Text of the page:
“Polyphony, the use of multiple narrators, especially whose stories are in some way connected but in many other ways are not, is a style we are seeing more in commercial literary fiction, in particular following Marlon James’ A Brief History of Seven Killings winning the Booker Prize in 2015. When it’s done well it is incredibly rewarding, like the deep complex canvases of the best multi-series TV shows.

But it is incredibly difficult to pull off. Each of your narrators must be distinctive yet authentic (a feat which, in itself, is beyond almost every writer I have come across); the everyday unconnected events around each character must be compelling in their own right and must be given sufficient space to breathe – yet no so much as to distract from the single story that connects them; most of all, your pacing must be perfect. We must never turn to a new chapter and think “oh, it’s Xyz, I’ll skim this – hurry up and bring back Abc” – and there are even passages in His Dark Materials that fall prey to this it’s so hard to do. All of which means a writer must be at the very top of their game, but their editor has to be as well. To use an analogy from my favourite pastime, much of the time our job is like supporting a marathon runner by making sure they have their favourite electrolyte at half way and a banana at the finish. Editing a book with as many voices as Jane has woven together is like crewing a runner across Death Valley in the July heat – no matter how good the runner may be, if we don’t do exactly what is needed every minute of the way, there is a good chance they will die out there.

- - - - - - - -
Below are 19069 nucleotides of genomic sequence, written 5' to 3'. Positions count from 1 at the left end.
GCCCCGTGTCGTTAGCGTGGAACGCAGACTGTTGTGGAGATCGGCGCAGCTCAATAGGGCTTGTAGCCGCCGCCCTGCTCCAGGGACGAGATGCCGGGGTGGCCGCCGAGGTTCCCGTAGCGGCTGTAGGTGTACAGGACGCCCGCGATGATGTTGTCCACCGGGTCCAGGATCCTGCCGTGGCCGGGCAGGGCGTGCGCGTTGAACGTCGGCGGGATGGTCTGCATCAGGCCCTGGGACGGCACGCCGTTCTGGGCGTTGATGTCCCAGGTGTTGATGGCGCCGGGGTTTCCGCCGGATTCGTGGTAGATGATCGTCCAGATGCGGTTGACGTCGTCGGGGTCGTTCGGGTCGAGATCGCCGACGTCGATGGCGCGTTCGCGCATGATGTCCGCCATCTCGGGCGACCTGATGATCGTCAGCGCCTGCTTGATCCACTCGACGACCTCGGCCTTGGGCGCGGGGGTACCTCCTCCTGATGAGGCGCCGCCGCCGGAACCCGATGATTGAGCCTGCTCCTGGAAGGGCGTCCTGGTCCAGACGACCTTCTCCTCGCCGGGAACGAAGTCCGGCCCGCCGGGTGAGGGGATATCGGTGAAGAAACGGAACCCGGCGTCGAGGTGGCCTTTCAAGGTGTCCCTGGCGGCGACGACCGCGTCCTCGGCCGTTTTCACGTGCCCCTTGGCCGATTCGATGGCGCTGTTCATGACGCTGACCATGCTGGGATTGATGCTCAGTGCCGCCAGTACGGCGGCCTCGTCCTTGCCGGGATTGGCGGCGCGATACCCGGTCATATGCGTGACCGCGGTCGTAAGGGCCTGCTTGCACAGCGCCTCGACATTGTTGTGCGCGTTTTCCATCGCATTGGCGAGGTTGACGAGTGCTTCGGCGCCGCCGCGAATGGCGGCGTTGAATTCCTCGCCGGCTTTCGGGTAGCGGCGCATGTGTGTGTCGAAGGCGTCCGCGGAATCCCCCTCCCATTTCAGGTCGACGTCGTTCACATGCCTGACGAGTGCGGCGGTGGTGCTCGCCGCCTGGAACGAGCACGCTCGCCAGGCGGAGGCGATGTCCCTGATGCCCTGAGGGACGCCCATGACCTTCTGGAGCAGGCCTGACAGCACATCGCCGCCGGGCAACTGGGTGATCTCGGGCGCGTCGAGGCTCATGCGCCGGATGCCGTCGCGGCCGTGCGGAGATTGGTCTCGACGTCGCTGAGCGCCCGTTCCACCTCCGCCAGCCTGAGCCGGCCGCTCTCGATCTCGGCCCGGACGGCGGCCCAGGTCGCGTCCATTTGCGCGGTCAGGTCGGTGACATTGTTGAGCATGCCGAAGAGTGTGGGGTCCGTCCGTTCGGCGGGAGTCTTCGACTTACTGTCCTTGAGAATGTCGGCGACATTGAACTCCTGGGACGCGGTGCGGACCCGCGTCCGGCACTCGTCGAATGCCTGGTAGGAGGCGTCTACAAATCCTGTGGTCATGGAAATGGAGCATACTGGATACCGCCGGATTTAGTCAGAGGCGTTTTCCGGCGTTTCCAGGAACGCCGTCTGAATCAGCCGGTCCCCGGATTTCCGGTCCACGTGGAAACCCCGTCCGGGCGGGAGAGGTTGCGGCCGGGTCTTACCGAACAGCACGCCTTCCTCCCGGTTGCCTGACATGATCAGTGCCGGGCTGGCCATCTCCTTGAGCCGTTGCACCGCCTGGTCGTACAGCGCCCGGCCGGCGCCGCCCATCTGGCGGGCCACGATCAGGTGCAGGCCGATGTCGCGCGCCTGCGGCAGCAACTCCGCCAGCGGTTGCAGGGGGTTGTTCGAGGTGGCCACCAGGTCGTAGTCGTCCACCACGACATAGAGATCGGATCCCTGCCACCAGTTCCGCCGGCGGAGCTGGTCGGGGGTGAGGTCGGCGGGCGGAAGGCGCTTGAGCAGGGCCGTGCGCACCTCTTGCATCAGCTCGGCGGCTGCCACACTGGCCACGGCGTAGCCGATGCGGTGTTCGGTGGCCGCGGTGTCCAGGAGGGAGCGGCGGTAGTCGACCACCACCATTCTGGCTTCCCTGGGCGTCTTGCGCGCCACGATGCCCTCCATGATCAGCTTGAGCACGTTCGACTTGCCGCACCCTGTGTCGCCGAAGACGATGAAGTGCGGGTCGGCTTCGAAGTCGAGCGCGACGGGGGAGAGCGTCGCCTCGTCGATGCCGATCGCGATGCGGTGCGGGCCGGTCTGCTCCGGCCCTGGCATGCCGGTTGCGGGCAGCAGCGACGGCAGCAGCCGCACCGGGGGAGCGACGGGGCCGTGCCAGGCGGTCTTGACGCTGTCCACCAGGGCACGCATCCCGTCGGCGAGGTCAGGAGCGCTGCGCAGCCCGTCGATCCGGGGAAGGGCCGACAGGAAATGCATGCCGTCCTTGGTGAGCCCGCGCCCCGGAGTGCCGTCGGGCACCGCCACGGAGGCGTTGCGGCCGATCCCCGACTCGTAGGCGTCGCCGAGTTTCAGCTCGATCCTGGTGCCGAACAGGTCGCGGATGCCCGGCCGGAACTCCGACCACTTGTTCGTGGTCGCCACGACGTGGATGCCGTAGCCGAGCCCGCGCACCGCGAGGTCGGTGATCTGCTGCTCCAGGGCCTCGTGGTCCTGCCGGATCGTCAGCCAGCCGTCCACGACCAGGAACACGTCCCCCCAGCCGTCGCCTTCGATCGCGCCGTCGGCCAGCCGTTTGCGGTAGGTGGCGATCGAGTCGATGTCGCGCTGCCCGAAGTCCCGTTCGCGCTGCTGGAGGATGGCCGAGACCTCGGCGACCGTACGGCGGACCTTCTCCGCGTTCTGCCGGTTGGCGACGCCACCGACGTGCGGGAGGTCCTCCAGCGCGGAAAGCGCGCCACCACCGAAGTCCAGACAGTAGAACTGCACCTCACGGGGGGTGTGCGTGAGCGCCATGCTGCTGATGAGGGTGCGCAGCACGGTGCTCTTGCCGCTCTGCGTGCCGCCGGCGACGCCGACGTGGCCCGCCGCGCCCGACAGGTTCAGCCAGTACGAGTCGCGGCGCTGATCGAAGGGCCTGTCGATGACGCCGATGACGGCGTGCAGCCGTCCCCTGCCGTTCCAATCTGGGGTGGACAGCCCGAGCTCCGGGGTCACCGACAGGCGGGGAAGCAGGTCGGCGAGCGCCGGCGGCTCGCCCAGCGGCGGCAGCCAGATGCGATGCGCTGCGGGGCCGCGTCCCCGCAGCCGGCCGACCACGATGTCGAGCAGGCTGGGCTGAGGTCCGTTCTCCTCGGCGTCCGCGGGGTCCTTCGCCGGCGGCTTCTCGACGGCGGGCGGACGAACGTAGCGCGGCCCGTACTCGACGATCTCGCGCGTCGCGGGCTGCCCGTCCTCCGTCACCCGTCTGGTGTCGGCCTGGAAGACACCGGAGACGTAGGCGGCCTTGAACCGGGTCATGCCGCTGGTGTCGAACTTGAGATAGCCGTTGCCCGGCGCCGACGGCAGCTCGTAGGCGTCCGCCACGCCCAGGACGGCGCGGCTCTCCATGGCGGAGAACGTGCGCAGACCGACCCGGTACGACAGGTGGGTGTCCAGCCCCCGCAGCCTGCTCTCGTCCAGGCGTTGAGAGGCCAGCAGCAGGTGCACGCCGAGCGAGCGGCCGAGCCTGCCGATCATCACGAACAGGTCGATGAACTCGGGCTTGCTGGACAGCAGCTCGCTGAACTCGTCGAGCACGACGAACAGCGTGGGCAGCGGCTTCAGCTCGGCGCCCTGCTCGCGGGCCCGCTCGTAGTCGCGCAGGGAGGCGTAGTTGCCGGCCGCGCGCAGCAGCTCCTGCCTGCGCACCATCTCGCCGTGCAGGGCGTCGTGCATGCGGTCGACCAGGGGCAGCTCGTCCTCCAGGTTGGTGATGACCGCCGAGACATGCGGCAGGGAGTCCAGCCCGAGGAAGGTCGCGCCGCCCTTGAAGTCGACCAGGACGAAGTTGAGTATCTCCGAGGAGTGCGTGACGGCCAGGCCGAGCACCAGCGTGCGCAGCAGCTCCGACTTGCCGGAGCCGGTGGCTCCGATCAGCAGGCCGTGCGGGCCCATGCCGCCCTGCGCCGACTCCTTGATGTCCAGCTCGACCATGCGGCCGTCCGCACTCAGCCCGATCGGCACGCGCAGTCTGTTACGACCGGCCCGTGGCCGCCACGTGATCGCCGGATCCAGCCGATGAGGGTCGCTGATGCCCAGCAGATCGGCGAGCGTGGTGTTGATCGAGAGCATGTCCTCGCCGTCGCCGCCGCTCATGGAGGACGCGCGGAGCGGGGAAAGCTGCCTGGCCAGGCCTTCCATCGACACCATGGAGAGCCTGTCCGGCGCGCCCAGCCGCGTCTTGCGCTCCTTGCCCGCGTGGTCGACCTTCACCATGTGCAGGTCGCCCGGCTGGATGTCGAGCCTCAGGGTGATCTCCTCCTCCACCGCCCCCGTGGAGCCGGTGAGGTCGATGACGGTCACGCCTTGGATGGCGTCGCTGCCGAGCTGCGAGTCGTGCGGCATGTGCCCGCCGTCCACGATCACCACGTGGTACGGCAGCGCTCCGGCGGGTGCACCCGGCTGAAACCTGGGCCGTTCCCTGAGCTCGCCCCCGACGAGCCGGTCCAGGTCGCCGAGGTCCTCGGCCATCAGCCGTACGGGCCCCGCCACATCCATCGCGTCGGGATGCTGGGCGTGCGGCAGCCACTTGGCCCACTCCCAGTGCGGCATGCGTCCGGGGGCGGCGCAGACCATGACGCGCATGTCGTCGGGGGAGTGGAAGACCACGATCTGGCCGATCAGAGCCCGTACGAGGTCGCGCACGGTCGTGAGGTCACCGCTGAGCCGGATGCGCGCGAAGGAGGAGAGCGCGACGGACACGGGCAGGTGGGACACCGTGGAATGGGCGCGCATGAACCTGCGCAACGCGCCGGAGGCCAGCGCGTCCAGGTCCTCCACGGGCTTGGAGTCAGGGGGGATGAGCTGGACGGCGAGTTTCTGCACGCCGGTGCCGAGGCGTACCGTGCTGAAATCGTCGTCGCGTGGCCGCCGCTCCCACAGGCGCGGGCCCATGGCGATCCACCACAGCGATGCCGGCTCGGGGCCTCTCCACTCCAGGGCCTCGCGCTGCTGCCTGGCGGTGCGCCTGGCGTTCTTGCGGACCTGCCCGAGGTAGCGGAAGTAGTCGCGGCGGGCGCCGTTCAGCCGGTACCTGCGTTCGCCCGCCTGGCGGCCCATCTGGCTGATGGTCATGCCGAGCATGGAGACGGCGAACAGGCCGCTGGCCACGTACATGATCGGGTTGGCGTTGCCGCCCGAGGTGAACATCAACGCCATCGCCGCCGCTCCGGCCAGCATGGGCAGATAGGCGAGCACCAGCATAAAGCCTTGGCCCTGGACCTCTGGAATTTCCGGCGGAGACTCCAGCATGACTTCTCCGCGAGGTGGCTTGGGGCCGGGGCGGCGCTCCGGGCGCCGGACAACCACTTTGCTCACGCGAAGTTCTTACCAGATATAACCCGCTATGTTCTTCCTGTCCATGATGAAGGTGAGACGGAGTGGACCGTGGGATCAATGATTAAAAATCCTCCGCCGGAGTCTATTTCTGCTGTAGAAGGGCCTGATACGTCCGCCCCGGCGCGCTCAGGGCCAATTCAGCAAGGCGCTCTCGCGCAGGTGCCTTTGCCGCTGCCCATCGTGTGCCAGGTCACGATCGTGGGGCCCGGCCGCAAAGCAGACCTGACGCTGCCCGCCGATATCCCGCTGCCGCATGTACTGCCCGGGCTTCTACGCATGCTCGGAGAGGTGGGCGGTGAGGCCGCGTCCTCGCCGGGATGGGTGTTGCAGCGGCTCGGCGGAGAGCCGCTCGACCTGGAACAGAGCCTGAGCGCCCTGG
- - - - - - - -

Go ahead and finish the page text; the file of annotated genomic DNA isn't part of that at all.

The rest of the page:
Fortunately Jane is an exceptionally good runner. I mean writer (she might also be an exceptional runner). She presented some wonderful distinctive characters and a fabulous mix of common thread and backstory. My job was primarily one of ensuring the spacing and pacing was spot on, but also of making sure that while we will all have favourite characters, people whose story is our “in” to the themes of the book, we never find ourselves skipping ahead when they are off the page, which meant very careful tweaking of some of those authenticity and distinctiveness dials. The result is something I am incredibly proud to have been part of creating and, as with running, infinitely more rewarding for having been so challenging.”


Smash all the Windows will be released on 12 April, but you can pre-order it now.  

To find out more about Dan and his editorial service, visit:

dan holloway

On 6th April, I will be compering a Novel London event featuring Dan Holloway‘s new publication Kill Land and Rohan Quine’s The Beasts of Electra Drive at Waterstones bookshop, 9-13 Garrick Street, Covent Garden, London WC2E 9AU, from 6.00-8.00 p.m.

Details and free tickets are available from Eventbrite.

If you can’t make it, you might be interested in watching this video of Dan in conversation with Rohan Quine talking about how authors work with editors. 

Want to read more about Smash all the Windows?  

Read last week’s blog about my cover design process.

Read my interview with Lucy Biederman. 

Next week, how I work with beta readers.

Remember, if you enjoyed this post please share it!  

One comment

  1. Dan sounds like the perfect “coach” for you. Looking forward to reading Smash all the Windows!!!

    Comment by Darlene Jones on March 6, 2018 at 7:25 pm